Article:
Right after the grown-ups completed their races, there was a kids’ race that Dominick had signed up for—a 2.5K. I volunteered to run with him because Tania had just crossed the finish line and had hardly had five minutes to recover. The children’s race was **supposed to** turn around at the tunnel, but no one told us that (well, to be fair, they may have mentioned it, but since I don’t speak Spanish…). Dominick and I picked our way through the dark tunnel along with about 5 other adults and ten children and then kept running on the other side, all the while looking for a volunteer or a sign about where we should turn around. It wasn’t until we all reached the giant hill that we realized there was no way we were still on the children’s course and turned back en masse to braille our way through the tunnel again. Meanwhile, back at the starting line, everyone started to get concerned about what happened to the children.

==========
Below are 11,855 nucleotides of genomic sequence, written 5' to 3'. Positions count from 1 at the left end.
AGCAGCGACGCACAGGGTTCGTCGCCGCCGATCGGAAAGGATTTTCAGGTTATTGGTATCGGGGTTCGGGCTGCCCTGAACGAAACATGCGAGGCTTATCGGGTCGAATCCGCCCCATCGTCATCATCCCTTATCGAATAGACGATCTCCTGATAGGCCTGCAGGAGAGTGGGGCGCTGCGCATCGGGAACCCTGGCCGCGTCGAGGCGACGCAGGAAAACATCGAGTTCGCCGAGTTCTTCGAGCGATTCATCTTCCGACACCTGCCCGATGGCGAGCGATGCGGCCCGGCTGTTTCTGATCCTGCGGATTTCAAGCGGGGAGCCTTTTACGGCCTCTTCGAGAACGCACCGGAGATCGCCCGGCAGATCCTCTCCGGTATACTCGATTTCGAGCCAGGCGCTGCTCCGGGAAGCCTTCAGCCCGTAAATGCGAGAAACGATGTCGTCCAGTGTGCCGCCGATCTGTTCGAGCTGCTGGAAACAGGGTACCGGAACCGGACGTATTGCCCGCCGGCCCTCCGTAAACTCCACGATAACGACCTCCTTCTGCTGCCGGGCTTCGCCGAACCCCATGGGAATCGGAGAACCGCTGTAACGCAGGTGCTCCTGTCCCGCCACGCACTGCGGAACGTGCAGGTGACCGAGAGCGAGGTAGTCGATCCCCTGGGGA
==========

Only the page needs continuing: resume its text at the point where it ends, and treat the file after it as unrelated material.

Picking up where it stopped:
There was a group of young police-in-training at the race (they are called Carabineros, but I call them Habaneros) who naturally volunteered to trek back out on the trail and save the children. Tania watched them sail by in their matching green shorts and tank tops at about the same time I received a text… “Are you lost?”
“We WERE lost, but we’re on our way now,” I wrote.
By this time, Dominick was convinced that he was in first place because we were in front of the group of kids behind us. I assured him that we were definitely in first place in our wave.